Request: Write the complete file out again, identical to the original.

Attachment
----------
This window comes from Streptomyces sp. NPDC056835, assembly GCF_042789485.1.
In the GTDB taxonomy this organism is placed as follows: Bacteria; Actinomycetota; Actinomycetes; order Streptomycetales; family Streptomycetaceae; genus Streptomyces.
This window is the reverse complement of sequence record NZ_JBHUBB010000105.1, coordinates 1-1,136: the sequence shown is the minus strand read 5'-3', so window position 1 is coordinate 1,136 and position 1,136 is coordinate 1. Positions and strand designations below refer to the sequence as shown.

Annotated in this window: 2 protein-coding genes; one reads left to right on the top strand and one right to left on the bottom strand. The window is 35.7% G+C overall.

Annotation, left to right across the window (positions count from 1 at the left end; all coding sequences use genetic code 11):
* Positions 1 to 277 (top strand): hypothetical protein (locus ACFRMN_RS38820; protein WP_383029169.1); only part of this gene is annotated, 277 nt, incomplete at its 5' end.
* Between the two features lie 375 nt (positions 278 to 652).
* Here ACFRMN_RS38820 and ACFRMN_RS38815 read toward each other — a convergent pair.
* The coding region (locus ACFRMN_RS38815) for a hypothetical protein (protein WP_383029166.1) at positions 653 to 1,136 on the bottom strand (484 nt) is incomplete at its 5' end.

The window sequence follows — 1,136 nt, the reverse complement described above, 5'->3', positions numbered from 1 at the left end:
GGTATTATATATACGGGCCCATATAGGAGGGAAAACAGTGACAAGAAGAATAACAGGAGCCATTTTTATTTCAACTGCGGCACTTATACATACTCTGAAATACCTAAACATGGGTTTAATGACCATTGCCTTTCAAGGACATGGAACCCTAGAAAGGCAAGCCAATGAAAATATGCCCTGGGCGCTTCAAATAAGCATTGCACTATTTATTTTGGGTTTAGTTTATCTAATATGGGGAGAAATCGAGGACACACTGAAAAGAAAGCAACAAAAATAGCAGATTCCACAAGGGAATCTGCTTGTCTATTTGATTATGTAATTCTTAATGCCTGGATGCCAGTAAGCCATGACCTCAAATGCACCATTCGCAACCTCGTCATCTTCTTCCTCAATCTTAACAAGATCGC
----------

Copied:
This window comes from Streptomyces sp. NPDC056835, assembly GCF_042789485.1.
In the GTDB taxonomy this organism is placed as follows: Bacteria; Actinomycetota; Actinomycetes; order Streptomycetales; family Streptomycetaceae; genus Streptomyces.
This window is the reverse complement of sequence record NZ_JBHUBB010000105.1, coordinates 1-1,136: the sequence shown is the minus strand read 5'-3', so window position 1 is coordinate 1,136 and position 1,136 is coordinate 1. Positions and strand designations below refer to the sequence as shown.

Annotated in this window: 2 protein-coding genes; one reads left to right on the top strand and one right to left on the bottom strand. The window is 35.7% G+C overall.

Annotation, left to right across the window (positions count from 1 at the left end; all coding sequences use genetic code 11):
* Positions 1 to 277 (top strand): hypothetical protein (locus ACFRMN_RS38820; protein WP_383029169.1); only part of this gene is annotated, 277 nt, incomplete at its 5' end.
* Between the two features lie 375 nt (positions 278 to 652).
* Here ACFRMN_RS38820 and ACFRMN_RS38815 read toward each other — a convergent pair.
* The coding region (locus ACFRMN_RS38815) for a hypothetical protein (protein WP_383029166.1) at positions 653 to 1,136 on the bottom strand (484 nt) is incomplete at its 5' end.

The window sequence follows — 1,136 nt, the reverse complement described above, 5'->3', positions numbered from 1 at the left end:
GGTATTATATATACGGGCCCATATAGGAGGGAAAACAGTGACAAGAAGAATAACAGGAGCCATTTTTATTTCAACTGCGGCACTTATACATACTCTGAAATACCTAAACATGGGTTTAATGACCATTGCCTTTCAAGGACATGGAACCCTAGAAAGGCAAGCCAATGAAAATATGCCCTGGGCGCTTCAAATAAGCATTGCACTATTTATTTTGGGTTTAGTTTATCTAATATGGGGAGAAATCGAGGACACACTGAAAAGAAAGCAACAAAAATAGCAGATTCCACAAGGGAATCTGCTTGTCTATTTGATTATGTAATTCTTAATGCCTGGATGCCAGTAAGCCATGACCTCAAATGCACCATTCGCAACCTCGTCATCTTCTTCCTCAATCTTAACAAGATCGC